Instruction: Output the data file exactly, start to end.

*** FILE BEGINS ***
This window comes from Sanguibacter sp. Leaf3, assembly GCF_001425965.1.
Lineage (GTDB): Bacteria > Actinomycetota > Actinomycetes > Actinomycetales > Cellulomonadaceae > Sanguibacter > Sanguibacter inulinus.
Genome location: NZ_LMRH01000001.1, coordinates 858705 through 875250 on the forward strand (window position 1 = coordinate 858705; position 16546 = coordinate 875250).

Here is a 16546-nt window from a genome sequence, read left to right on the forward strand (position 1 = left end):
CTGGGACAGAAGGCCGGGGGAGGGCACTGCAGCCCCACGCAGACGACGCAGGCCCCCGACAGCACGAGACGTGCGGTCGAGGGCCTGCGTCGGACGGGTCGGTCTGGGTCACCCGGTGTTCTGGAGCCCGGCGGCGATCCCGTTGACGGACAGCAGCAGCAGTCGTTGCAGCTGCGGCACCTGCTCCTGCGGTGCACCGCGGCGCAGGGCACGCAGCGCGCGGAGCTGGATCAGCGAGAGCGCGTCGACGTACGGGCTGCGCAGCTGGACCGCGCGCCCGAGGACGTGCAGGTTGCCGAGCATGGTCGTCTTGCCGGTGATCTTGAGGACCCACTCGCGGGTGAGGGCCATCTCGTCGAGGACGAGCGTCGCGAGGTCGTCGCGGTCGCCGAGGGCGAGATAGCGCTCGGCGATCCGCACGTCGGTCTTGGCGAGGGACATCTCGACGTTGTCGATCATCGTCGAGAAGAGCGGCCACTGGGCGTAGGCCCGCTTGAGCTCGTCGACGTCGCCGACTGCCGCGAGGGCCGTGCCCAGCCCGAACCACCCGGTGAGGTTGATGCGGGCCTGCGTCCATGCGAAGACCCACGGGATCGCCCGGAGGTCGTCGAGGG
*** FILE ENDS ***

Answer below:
This window comes from Sanguibacter sp. Leaf3, assembly GCF_001425965.1.
Lineage (GTDB): Bacteria > Actinomycetota > Actinomycetes > Actinomycetales > Cellulomonadaceae > Sanguibacter > Sanguibacter inulinus.
Genome location: NZ_LMRH01000001.1, coordinates 858705 through 875250 on the forward strand (window position 1 = coordinate 858705; position 16546 = coordinate 875250).

Here is a 16546-nt window from a genome sequence, read left to right on the forward strand (position 1 = left end):
CTGGGACAGAAGGCCGGGGGAGGGCACTGCAGCCCCACGCAGACGACGCAGGCCCCCGACAGCACGAGACGTGCGGTCGAGGGCCTGCGTCGGACGGGTCGGTCTGGGTCACCCGGTGTTCTGGAGCCCGGCGGCGATCCCGTTGACGGACAGCAGCAGCAGTCGTTGCAGCTGCGGCACCTGCTCCTGCGGTGCACCGCGGCGCAGGGCACGCAGCGCGCGGAGCTGGATCAGCGAGAGCGCGTCGACGTACGGGCTGCGCAGCTGGACCGCGCGCCCGAGGACGTGCAGGTTGCCGAGCATGGTCGTCTTGCCGGTGATCTTGAGGACCCACTCGCGGGTGAGGGCCATCTCGTCGAGGACGAGCGTCGCGAGGTCGTCGCGGTCGCCGAGGGCGAGATAGCGCTCGGCGATCCGCACGTCGGTCTTGGCGAGGGACATCTCGACGTTGTCGATCATCGTCGAGAAGAGCGGCCACTGGGCGTAGGCCCGCTTGAGCTCGTCGACGTCGCCGACTGCCGCGAGGGCCGTGCCCAGCCCGAACCACCCGGTGAGGTTGATGCGGGCCTGCGTCCATGCGAAGACCCACGGGATCGCCCGGAGGTCGTCGAGGG